computer, where someone who controls a machine can replace the kernel.  computer, where someone who controls a machine can replace the kernel.
   
 py-grub  A second issue is multiple CPUs.  With NetBSD 6, domUs support
   multiple vcpus, and it is typical for VPS providers to enable multiple
   CPUs for NetBSD domUs.
   
   pygrub
 -------  -------
   
 py-grub runs in the dom0 and looks into the domU filesystem.  This  pygrub runs in the dom0 and looks into the domU filesystem.  This
 implies that the domU must have a kernel in a filesystem in a format  implies that the domU must have a kernel in a filesystem in a format
 known to py-grub.  As of 2014, py-grub seems to be of mostly historical interest.  known to pygrub.  As of 2014, pygrub seems to be of mostly historical
   interest.
   
 pvgrub  pvgrub
 ------  ------
Line 900  pvgrub is a version of grub that uses PV Line 909  pvgrub is a version of grub that uses PV
 calls.  It is booted from the dom0 as the domU kernel, and then reads  calls.  It is booted from the dom0 as the domU kernel, and then reads
 /grub/menu.lst and loads a kernel from the domU filesystem.  /grub/menu.lst and loads a kernel from the domU filesystem.
   
 [prgmr.com](http://prgmr.com/) uses this approach to let users choose  [Panix](http://www.panix.com/) lets users use pvgrub.  Panix reports
 their own operating system and kernel.  See then [prgmr.com NetBSD  that pvgrub works with FFsv2 with 16K/2K and 32K/4K block/frag sizes
 HOWTO](http://wiki.prgmr.com/mediawiki/index.php/NetBSD_as_a_DomU).  (and hence with defaults from "newfs -O 2").  See [Panix's pvgrub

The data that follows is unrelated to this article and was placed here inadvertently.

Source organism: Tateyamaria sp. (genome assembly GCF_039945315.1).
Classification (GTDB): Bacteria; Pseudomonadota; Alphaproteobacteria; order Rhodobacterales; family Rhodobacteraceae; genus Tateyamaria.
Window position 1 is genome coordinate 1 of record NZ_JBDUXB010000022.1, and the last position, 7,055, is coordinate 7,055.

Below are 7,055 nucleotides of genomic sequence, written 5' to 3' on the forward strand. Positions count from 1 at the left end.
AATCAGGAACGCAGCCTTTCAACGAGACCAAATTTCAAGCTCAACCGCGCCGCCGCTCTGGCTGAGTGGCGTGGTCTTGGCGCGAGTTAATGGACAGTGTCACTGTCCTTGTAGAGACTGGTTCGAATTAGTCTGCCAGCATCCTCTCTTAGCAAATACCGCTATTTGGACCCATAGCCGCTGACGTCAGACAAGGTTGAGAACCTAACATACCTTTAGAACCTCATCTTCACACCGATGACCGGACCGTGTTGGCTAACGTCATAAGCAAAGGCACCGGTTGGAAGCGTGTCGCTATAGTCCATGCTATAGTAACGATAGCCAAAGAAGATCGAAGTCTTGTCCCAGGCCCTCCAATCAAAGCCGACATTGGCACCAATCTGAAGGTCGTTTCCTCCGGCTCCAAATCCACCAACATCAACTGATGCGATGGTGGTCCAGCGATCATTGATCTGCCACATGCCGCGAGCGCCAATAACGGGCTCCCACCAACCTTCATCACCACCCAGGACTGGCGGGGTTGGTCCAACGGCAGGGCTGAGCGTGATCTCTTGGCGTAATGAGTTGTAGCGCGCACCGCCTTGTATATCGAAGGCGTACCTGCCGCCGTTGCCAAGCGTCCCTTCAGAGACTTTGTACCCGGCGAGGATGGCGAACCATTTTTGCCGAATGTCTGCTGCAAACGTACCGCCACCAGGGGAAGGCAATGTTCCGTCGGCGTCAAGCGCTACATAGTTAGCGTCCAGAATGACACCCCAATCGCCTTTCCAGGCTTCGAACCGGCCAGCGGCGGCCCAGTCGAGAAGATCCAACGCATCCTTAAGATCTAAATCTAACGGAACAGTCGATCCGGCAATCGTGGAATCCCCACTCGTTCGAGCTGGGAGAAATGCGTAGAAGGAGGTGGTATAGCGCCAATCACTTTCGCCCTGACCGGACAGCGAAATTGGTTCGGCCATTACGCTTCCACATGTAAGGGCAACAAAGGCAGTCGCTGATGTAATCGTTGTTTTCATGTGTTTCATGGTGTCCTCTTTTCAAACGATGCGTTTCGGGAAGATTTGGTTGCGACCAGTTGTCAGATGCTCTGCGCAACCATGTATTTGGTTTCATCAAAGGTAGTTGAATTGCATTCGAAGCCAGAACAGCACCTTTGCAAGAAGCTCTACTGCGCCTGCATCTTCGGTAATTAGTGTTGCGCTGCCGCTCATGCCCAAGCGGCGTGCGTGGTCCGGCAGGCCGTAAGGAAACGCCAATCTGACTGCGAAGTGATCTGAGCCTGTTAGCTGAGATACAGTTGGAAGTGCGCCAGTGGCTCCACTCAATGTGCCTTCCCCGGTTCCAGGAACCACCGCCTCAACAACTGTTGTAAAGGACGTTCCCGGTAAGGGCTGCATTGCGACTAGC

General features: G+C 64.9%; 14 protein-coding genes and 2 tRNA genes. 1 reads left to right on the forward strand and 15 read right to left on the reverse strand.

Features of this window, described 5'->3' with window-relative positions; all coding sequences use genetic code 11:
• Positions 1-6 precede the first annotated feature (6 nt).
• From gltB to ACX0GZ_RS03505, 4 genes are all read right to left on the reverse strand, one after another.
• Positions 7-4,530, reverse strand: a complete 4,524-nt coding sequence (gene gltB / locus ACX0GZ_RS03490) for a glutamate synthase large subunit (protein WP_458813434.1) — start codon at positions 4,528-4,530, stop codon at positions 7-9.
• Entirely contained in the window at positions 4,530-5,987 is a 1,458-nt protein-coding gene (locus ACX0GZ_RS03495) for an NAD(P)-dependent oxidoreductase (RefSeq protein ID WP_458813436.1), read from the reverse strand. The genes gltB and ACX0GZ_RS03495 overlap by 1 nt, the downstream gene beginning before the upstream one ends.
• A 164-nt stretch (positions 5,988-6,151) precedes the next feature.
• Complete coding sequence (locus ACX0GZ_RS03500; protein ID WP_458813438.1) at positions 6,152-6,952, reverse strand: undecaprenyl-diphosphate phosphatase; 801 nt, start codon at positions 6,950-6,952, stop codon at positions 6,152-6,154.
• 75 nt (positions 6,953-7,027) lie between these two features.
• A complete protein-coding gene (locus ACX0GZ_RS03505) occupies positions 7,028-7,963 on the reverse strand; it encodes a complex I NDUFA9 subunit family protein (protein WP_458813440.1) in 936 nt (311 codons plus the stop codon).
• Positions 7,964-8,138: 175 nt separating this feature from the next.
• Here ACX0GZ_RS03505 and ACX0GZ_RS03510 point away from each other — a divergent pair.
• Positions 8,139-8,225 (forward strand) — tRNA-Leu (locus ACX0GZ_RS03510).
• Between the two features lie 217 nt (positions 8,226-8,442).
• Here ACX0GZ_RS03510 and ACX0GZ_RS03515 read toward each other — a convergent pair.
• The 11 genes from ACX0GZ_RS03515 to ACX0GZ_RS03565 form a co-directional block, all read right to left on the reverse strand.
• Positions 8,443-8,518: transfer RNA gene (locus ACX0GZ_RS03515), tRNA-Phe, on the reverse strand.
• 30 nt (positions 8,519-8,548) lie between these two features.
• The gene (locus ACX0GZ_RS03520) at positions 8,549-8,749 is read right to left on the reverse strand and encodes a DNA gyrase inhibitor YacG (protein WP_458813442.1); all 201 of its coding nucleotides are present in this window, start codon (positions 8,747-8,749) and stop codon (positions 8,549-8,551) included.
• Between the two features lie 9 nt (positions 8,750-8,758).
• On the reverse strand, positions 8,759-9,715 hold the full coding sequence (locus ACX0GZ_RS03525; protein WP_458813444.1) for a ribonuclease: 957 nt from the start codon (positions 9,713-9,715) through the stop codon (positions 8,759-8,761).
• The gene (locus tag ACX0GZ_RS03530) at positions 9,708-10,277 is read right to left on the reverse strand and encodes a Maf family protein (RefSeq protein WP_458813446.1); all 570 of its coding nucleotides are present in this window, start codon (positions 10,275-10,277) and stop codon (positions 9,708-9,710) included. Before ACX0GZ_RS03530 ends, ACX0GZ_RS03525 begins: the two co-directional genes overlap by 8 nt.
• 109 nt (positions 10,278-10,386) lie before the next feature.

page](http://www.panix.com/v-colo/grub.html), which describes only
 Because [grub's FFS code](http://xenbits.xensource.com/hg/xen-unstable.hg/file/bca284f67702/tools/libfsimage/ufs/fsys_ufs.c)  Linux but should be updated to cover NetBSD :-).
 appears not to support all aspects of modern FFS,  
 typically one has an ext2 or FAT partition for the kernel, so that  [prgmr.com](http://prgmr.com/) also lets users with pvgrub to boot
 grub can understand it, which leads to /netbsd not being the actual  their own kernel.  See then [prgmr.com NetBSD
 kernel.  One must remember to update the special boot partiion.  HOWTO](http://wiki.prgmr.com/mediawiki/index.php/NetBSD_as_a_DomU)
   (which is in need of updating).
   
   It appears that [grub's FFS
   code](http://xenbits.xensource.com/hg/xen-unstable.hg/file/bca284f67702/tools/libfsimage/ufs/fsys_ufs.c)
   does not support all aspects of modern FFS, but there are also reports
   that FFSv2 works fine.  At prgmr, typically one has an ext2 or FAT
   partition for the kernel with the intent that grub can understand it,
   which leads to /netbsd not being the actual kernel.  One must remember
   to update the special boot partiion.
   
 Amazon  Amazon
 ------  ------
Line 929  TODO items for improving NetBSD/xen Line 947  TODO items for improving NetBSD/xen
 ===================================  ===================================
   
 * Package Xen 4.4.  * Package Xen 4.4.
 * Get PCI passthrough working on Xen 4.2.  * Get PCI passthrough working on Xen 4.2 (or 4.4).
 * Get pvgrub into pkgsrc, either via xentools or separately.  * Get pvgrub into pkgsrc, either via xentools or separately.
 * grub  * grub
   * Add support to pkgsrc grub2 for UFS2 and arbitrary fragsize/blocksize.    * Check/add support to pkgsrc grub2 for UFS2 and arbitrary
       fragsize/blocksize (UFS2 support may be present; the point is to
       make it so that with any UFS1/UFS2 filesystem setup that works
       with NetBSD grub will also work).
       See [pkg/40258](http://gnats.netbsd.org/40258).
   * Push patches upstream.    * Push patches upstream.
   * Get UFS2 patches into pvgrub.    * Get UFS2 patches into pvgrub.
 * Add support for PV ops to a version of /boot, and make it usable as  * Add support for PV ops to a version of /boot, and make it usable as

Removed from v.1.65  
changed lines
  Added in v.1.76